Monday, 5 July 2010

25% Cuts ? 40% Cuts ? Game On

Back in 1986 the price of oil collapsed, hitting the E&P (exploration and production) activities of oil companies hard. Major downsizing was the order of the day - the city of Aberdeen nearly went under - and all manner of cost-cutting programmes were instituted.

Shell Expro, the E&P division of Shell UK, had one such scheme, and it bore strong resemblance to the Coalition's current plan for its own Spending Review. In both cases, each department gets told to draw up plans to cut 25% and 40% of its expenditures. Obviously, then as now, the purpose of the 40% requirement is to winkle out any really creative radical ideas. (They all use the same management consultants, you know.)

In Shell's 1986 episode, the staff were told that all the 25% cuts would be implemented, and some of the 40% ideas too. Just to add to the gaiety of the exercise, this planning process was called SEARCH: the S-E stood, naturally enough, for Shell Expro but no-one recalls the rest because, such was the disruption it caused, it immediately and memorably became known as Stop Everything And (w)Reak Complete Havoc.

One old lag of my acquaintance, a manager in his late 50s, had a high-profile role which required him to make a weekly pre
sentation to the Shell Expro board. His department's "25%" plan had him being pensioned off in the first wave and, confident he would soon be waving farewell, his weekly offerings became more and more flippant, nay insubordinate, as SEARCH rumbled on.

Highly entertaining for spectators, but you can guess the rest. When the results were in, the board didn't like any of the suggestions, and did something quite different to make the necessary savings. This did not include making a fairly costly redundancy payment to our flippant friend, who was left looking, err, rather uncomfortable.

Get stuck in, Alexander and Osborne. Remember, no summer hols for you.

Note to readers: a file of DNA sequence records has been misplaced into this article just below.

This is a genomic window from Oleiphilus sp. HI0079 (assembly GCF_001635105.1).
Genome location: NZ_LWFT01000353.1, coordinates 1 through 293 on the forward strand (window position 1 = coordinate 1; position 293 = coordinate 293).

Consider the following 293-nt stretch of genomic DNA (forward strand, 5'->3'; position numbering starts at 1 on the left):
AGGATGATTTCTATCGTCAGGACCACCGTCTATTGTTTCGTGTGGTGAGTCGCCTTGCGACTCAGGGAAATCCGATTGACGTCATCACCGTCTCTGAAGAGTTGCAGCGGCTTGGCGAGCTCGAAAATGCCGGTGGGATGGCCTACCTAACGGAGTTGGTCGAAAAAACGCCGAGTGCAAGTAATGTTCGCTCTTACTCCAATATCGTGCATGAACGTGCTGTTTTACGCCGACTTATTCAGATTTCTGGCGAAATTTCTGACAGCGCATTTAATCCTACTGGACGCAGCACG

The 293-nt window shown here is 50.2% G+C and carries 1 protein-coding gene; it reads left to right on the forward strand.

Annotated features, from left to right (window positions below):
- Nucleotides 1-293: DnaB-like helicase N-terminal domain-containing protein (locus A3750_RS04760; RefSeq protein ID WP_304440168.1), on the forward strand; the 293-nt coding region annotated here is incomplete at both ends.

Mark Wadsworth said...

They'd be better off with 100% cuts, at least conceptually.

Announce that all existing govt jobs are going to be shut down w.e.f. 1 January 2011, let's say, and then give councils what they think councils need to spend and tell the councils to reinstate the people they really need (like coppers, road sweepers etc).

Blue Eyes said...

One area of the public sector which I know better than the others is mired in wastage, duplication and pointless exercises. The problem will be that the people who implement the cuts have little incentive to do it in a sensible way which will in the long term benefit the service or its customers.

The government's plan to get public sector workers to suggest cuts is a good one, but it won't work if only the senior management are listened to!

Demetrius said...

Try this one. You need to cut overall by 25%. But some large areas of the budget will not have cuts at all. So how much do you have to cut the remaining areas?

Andrew B said...

I know we often say the NHS is over managed, but from repeated experience, you would get about a 15% increase in productivity if everyone simply turned up on time.
Not referring to the patient, just the doctor, anesthetist and 2 nurses.

Of course that does not reduce the cost of the NHS.

Sebastian Weetabix said...

Blue Eyes is onto something there. When you ask a bunch of administrators to save money, they don't sack themselves. They do everything they can to retain the existing management structure and admin bureaucracy. That's why they sack the people who do the actual work. They will also work ruthlessly to prevent the ideas of those among the lower orders - who really do see the wastage and tend to hate it as much as any member of the public - ever seeing the light of day.

Budgie said...

Sebastian - you are completely right. But the dim ConDems think everyone in government will enthusiastically and honestly endorse the cuts. Some hope!

Bill Quango MP said...


Anonymous said...

having worked in local goverment as a IT contractor. The main problem is apathy. It's the contractor that carry a larger workload than the permie. This is not generally repeated in the private sector. The reason...ITIL. If one middle manager is sufficient, ITIL will create another 2 and atleast 1 project manager and 1 senior manager. I used to joke that I was glad I didn't live in the same county as I worked.... Then I got a contract in 'my' county and it was exactly the same